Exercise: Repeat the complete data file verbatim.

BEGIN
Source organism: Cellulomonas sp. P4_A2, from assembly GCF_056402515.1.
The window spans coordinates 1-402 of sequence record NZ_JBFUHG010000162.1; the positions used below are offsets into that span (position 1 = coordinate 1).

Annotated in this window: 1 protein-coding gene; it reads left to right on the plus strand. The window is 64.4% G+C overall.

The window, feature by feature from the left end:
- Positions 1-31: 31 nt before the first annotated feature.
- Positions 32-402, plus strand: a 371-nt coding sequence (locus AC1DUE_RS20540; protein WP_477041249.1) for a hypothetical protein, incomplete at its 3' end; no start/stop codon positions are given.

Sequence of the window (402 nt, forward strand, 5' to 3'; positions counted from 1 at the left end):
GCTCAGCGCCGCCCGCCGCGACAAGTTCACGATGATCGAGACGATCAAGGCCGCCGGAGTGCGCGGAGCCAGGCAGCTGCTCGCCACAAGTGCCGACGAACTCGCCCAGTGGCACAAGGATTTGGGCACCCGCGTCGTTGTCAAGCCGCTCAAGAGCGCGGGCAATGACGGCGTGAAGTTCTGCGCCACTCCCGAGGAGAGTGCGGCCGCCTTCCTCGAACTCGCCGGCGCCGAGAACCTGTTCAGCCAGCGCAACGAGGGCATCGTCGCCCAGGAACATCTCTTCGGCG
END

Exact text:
Source organism: Cellulomonas sp. P4_A2, from assembly GCF_056402515.1.
The window spans coordinates 1-402 of sequence record NZ_JBFUHG010000162.1; the positions used below are offsets into that span (position 1 = coordinate 1).

Annotated in this window: 1 protein-coding gene; it reads left to right on the plus strand. The window is 64.4% G+C overall.

The window, feature by feature from the left end:
- Positions 1-31: 31 nt before the first annotated feature.
- Positions 32-402, plus strand: a 371-nt coding sequence (locus AC1DUE_RS20540; protein WP_477041249.1) for a hypothetical protein, incomplete at its 3' end; no start/stop codon positions are given.

Sequence of the window (402 nt, forward strand, 5' to 3'; positions counted from 1 at the left end):
GCTCAGCGCCGCCCGCCGCGACAAGTTCACGATGATCGAGACGATCAAGGCCGCCGGAGTGCGCGGAGCCAGGCAGCTGCTCGCCACAAGTGCCGACGAACTCGCCCAGTGGCACAAGGATTTGGGCACCCGCGTCGTTGTCAAGCCGCTCAAGAGCGCGGGCAATGACGGCGTGAAGTTCTGCGCCACTCCCGAGGAGAGTGCGGCCGCCTTCCTCGAACTCGCCGGCGCCGAGAACCTGTTCAGCCAGCGCAACGAGGGCATCGTCGCCCAGGAACATCTCTTCGGCG